Scutari Hospital After Florence


At first the Army Doctors didn’t want Florence and her nurses to help. Florence knew that she had to do a very good job to impress them. Florence cleaned the hospital and set up a hospital kitchen to give food to the patients. She paid for medicine and food and gave blankets and beds to the injured soldiers. Less patients died after Florence made the hospital a better place.


The Lady With The Lamp

Courtesy of Wellcome Collection gallery

Florence continued to care for the injured soldiers even during the night. She walked around the hospital with a lamp, comforting patients in distress and treating patients in pain.


The injured soldiers were so grateful for her care that they started calling her “The Lady With The Lamp”. They wrote home to their friends and family telling them all about Florence and she soon became very famous.


Life After The War


When Florence returned home after the war, she was so famous that she was invited to visit Queen Victoria and Prince Albert. She used the visit as an opportunity to do good and asked Queen Victoria to make changes to the conditions of army medical facilities.


Florence had been inspired by her work in Scutari and she continued to improve the conditions in hospitals and the working conditions of nurses for the rest of her life.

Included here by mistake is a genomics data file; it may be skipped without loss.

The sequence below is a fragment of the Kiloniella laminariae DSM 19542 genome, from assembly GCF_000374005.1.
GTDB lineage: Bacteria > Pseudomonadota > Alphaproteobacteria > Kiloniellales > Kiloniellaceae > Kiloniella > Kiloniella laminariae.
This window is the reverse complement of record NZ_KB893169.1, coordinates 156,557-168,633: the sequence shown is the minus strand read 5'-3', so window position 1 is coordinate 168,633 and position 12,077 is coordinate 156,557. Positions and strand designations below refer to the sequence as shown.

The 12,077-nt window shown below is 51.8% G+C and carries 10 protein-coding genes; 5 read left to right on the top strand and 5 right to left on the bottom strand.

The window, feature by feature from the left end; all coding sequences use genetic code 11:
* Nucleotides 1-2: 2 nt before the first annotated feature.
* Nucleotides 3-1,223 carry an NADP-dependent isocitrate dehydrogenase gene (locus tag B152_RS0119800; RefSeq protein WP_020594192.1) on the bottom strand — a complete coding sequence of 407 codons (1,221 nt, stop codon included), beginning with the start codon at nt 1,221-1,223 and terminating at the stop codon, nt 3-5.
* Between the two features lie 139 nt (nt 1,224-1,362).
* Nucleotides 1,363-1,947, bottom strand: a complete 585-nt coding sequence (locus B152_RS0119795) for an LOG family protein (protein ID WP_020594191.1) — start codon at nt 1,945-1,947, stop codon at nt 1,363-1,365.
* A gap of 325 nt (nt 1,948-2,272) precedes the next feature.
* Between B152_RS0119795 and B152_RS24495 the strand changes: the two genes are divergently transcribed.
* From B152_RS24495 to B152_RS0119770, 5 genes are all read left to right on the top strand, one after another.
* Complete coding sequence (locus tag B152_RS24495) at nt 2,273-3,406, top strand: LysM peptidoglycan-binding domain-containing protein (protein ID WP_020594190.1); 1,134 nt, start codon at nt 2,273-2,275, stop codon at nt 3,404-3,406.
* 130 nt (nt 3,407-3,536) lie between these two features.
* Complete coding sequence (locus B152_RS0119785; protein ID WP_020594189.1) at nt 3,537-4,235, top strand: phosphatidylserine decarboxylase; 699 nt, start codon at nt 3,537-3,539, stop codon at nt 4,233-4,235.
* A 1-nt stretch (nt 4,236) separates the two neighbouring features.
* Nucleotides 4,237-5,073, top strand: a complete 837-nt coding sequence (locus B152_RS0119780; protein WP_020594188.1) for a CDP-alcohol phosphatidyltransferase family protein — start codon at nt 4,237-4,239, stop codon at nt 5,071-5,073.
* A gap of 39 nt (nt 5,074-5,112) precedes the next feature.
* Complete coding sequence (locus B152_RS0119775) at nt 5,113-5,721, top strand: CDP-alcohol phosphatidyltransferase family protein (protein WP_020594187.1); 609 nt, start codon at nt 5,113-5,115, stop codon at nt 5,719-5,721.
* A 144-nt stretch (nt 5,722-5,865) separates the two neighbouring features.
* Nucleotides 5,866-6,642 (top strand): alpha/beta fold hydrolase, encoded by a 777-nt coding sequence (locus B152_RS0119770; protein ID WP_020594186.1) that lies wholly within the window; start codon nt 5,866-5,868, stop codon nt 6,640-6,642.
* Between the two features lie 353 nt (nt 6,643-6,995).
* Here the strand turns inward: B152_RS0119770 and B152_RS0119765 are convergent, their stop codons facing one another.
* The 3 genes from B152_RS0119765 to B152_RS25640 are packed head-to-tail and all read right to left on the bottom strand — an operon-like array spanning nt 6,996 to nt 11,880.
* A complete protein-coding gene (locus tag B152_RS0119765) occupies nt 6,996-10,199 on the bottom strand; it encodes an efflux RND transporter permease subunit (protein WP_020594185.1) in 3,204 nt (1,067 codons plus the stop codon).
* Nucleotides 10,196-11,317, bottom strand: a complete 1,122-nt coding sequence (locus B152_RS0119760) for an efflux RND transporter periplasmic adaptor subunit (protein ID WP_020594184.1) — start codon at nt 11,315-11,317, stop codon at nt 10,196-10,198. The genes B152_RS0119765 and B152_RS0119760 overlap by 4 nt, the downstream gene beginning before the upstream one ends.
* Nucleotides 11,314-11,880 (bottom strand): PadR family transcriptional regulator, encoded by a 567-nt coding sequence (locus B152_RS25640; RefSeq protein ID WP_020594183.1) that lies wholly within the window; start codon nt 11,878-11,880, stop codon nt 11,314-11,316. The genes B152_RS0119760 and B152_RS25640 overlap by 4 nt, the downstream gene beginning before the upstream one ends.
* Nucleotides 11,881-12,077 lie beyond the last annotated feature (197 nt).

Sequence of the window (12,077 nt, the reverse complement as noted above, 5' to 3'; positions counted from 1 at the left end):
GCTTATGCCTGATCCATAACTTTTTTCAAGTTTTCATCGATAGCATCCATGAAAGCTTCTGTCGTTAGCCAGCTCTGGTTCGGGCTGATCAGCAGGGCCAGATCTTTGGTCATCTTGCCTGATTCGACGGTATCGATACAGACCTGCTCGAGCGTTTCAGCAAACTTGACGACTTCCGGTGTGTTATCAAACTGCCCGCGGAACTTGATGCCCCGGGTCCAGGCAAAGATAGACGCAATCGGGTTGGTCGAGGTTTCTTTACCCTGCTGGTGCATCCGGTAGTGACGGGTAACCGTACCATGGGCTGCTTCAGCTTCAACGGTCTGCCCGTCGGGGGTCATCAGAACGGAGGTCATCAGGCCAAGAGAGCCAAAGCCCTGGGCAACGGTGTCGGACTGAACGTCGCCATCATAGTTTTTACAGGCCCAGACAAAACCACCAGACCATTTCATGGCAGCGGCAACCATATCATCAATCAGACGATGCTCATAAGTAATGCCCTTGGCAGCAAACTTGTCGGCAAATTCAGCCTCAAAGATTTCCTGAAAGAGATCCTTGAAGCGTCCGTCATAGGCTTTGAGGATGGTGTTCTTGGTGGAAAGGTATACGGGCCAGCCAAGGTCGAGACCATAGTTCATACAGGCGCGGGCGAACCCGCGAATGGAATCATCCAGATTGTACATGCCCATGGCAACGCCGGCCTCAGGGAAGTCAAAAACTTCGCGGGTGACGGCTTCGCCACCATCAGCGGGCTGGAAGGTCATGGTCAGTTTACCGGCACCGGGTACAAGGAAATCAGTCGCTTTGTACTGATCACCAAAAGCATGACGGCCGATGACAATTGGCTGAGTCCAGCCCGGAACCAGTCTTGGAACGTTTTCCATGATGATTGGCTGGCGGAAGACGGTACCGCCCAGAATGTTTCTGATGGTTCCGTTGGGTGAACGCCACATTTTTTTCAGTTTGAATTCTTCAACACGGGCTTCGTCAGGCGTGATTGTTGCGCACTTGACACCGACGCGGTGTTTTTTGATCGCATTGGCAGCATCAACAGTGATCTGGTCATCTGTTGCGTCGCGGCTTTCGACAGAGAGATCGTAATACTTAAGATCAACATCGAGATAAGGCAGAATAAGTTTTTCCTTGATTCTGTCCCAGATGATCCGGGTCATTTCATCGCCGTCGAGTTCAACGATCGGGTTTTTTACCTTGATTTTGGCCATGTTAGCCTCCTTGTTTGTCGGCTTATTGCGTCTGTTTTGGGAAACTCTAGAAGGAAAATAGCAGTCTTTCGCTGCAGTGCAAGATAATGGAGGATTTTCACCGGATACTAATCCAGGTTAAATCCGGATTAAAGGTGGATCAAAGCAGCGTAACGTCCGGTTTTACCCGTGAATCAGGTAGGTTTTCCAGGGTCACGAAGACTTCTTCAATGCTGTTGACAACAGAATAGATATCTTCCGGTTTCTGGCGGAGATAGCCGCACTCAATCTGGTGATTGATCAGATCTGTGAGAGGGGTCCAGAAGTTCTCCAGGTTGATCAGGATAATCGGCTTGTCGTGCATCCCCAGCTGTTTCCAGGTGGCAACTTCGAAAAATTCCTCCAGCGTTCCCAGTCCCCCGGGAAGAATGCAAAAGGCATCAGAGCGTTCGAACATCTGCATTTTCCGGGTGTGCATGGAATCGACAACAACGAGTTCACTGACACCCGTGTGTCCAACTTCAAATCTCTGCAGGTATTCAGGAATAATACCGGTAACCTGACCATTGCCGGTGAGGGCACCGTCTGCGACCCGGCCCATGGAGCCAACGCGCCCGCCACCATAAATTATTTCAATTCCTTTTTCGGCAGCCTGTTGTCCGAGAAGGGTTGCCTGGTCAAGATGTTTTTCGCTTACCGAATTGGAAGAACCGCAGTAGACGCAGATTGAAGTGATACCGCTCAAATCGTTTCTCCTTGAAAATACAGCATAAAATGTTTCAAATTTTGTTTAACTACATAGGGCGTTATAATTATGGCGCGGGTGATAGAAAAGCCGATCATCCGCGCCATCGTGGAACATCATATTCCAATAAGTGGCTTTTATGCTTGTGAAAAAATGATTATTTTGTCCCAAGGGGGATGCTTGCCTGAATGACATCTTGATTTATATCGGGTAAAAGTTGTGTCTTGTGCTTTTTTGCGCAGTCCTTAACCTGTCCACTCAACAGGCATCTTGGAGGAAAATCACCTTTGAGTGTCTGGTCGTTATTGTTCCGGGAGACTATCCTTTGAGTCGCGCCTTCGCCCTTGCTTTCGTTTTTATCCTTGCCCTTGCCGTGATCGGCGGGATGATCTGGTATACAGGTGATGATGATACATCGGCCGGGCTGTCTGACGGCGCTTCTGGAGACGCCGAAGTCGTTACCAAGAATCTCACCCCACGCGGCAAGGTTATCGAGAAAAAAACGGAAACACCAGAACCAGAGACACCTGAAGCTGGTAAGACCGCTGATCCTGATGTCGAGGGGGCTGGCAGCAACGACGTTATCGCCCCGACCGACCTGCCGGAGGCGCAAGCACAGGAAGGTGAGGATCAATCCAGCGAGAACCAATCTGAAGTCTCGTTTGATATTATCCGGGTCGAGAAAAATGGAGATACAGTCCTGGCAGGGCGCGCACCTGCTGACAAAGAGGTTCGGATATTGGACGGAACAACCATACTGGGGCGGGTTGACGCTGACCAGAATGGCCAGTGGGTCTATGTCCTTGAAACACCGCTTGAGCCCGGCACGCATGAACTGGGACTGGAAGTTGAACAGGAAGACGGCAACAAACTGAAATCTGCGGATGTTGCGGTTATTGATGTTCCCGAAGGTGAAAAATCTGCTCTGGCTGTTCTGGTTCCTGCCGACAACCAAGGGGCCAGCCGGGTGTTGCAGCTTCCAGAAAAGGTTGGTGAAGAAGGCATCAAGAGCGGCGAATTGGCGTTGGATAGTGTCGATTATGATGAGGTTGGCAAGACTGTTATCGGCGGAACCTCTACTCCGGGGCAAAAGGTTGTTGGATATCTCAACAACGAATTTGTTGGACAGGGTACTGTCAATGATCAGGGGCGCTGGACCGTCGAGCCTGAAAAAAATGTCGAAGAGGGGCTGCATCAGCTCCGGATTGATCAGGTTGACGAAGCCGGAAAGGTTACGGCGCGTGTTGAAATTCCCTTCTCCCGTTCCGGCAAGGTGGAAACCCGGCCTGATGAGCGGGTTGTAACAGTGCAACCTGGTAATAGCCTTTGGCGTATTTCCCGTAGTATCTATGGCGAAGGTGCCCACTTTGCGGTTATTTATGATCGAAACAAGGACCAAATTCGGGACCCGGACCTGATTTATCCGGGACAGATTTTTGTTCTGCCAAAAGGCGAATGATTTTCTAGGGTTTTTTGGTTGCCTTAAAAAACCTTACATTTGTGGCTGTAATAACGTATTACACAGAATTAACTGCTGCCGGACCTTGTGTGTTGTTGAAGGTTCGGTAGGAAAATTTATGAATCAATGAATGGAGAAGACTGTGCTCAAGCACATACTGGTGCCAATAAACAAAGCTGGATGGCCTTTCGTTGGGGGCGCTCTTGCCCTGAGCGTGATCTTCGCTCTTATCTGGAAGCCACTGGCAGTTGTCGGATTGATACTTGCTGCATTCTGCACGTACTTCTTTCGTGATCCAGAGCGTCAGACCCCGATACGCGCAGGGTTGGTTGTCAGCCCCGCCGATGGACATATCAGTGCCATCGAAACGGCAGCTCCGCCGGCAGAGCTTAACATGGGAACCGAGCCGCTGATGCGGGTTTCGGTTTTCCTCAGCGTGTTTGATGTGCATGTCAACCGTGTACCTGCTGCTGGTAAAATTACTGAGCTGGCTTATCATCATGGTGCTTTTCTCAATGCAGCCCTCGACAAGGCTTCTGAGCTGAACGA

Florence with her trainee nurses at the Nightingale Training School

Florence’s Legacy


Florence wrote over 200 books and reports about how hospitals should be run. One of her most famous books was Notes on Nursing: What it is and What it is Not, explaining the basic skills of nursing.


Florence also set up the Nightingale Training School at St. Thomas' Hospital so nurses could train. Florence’s hospital and training made nursing a respectable job.


Florence’s influence extended beyond Britain. She trained Linda Richards, the first trained nurse in America and improved medical conditions in India.


Florence changed nursing for the better and did it despite having chronic illnesses that kept her confined to her bed for most of her life. She was even the first woman to be given the Order of Merit from Queen Victoria at the age of 87.


Two years after Florence’s death in 1910, the International Red Cross established the Florence Nightingale Medal. This medal is the highest honour that can be given to a nurse and is awarded in Florence’s name.



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Further Reading:

We found the following books very handy in researching this article. If you'd like to learn more about Florence Nightingale then they're well worth a look.


For Adults:

Notes on Nursing - What It Is and What It Is Not by Florence Nightingale


Why we like it:

This book is written by Florence Nightingale herself. It is one of her most famous books, and describes the curriculum that her trainee nurses learned at the Nightingale Training School at St. Thomas' Hospital.






For Children:

Fact Cat: Florence Nightingale by Izzy Howell


Why we like it:

This book is a great introduction to Florence Nightingale and her work during the Crimean War. It even comes with a fun quiz so you can practice what you've learned! Ideal for ages 5-7.






For Children:

DK Life Stories Florence Nightingale by Kitson Jazynka


Why We Like It:

This book contains a more in-depth look into Florence's life and achievements. It is a great biography spanning her entire life including fun graphics, diagrams and more. Ideal for ages 7-11.